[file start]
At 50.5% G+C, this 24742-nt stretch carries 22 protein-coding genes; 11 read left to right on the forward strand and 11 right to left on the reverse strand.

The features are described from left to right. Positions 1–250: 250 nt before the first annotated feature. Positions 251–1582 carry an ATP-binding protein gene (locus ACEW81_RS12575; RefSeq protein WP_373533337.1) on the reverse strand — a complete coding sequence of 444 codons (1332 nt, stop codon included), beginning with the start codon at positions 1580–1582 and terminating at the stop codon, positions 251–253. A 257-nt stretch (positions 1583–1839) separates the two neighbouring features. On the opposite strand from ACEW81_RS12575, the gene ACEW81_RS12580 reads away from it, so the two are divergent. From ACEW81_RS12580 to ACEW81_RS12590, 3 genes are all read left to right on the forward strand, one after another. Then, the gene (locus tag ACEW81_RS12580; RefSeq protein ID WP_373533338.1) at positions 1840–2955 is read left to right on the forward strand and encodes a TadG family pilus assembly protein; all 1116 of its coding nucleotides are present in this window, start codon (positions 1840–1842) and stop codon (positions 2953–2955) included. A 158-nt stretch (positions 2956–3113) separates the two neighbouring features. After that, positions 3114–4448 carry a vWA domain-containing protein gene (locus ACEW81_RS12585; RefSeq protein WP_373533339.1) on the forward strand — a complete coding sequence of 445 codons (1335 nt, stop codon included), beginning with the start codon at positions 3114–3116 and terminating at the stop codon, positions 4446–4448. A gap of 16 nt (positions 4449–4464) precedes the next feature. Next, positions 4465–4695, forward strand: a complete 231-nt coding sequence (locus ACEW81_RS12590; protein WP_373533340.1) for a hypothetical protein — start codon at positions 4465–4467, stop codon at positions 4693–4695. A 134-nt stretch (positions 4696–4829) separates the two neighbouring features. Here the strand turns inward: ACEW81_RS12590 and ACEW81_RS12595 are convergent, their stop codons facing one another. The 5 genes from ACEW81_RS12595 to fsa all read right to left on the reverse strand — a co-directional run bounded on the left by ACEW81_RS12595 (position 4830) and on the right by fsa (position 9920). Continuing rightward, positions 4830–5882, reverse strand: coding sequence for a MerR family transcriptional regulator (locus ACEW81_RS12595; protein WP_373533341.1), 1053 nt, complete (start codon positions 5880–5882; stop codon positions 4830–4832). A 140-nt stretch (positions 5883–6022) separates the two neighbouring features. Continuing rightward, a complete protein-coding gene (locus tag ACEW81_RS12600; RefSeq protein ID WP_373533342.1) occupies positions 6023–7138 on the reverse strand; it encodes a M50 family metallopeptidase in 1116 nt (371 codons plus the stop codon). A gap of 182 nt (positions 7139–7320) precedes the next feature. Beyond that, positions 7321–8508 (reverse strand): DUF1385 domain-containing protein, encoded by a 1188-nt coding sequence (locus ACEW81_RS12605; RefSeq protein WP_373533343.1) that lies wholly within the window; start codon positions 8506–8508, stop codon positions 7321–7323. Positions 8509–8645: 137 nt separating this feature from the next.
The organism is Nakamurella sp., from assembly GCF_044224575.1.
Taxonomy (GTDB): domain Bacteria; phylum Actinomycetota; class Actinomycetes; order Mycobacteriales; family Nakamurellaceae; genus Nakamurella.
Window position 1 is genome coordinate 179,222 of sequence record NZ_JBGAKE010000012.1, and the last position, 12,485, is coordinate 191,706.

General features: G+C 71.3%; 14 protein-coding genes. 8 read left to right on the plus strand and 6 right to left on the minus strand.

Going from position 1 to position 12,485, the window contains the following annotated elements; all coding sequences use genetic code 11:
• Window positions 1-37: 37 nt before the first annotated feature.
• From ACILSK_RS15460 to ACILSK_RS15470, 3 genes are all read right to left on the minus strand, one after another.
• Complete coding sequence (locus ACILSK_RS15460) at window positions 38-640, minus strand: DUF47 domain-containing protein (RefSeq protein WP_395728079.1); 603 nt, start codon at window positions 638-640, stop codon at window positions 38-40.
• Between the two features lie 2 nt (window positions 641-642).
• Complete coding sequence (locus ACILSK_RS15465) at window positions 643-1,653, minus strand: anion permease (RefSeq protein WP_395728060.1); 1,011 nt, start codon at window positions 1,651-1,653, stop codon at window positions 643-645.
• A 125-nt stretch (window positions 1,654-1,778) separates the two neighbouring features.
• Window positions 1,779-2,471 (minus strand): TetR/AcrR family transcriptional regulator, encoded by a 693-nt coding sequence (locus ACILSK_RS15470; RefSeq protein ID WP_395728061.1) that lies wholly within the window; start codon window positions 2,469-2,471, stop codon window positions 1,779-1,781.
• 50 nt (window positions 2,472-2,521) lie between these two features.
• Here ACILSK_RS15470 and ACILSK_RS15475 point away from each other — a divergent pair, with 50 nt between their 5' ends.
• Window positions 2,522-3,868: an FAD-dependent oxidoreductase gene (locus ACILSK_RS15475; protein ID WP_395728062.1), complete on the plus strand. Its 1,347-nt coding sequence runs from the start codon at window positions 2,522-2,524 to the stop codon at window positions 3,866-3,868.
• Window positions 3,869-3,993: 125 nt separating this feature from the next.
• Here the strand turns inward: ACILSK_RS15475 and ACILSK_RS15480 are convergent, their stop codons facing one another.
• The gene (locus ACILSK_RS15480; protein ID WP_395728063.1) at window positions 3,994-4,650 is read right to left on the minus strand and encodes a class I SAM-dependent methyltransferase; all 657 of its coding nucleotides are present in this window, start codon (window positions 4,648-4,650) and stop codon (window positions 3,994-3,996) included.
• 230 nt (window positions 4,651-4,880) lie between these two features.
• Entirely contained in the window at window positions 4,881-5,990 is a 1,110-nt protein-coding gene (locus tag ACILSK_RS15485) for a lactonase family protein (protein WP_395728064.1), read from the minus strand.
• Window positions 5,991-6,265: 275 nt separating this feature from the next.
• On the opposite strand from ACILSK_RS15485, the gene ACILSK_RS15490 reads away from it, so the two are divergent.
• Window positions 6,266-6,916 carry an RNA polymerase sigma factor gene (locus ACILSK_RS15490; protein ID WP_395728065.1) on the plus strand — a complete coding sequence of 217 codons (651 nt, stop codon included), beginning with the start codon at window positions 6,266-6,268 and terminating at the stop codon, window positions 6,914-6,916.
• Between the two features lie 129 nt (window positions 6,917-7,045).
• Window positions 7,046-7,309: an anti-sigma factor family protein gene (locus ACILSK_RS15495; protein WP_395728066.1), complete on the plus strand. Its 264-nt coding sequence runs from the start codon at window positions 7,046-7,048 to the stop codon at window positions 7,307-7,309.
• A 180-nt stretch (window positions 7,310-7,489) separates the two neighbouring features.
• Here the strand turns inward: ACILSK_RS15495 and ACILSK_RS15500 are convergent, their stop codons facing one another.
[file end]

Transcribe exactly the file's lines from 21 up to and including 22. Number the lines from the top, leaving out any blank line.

• 230 nt (window positions 4,651-4,880) lie between these two features.
• Entirely contained in the window at window positions 4,881-5,990 is a 1,110-nt protein-coding gene (locus tag ACILSK_RS15485) for a lactonase family protein (protein WP_395728064.1), read from the minus strand.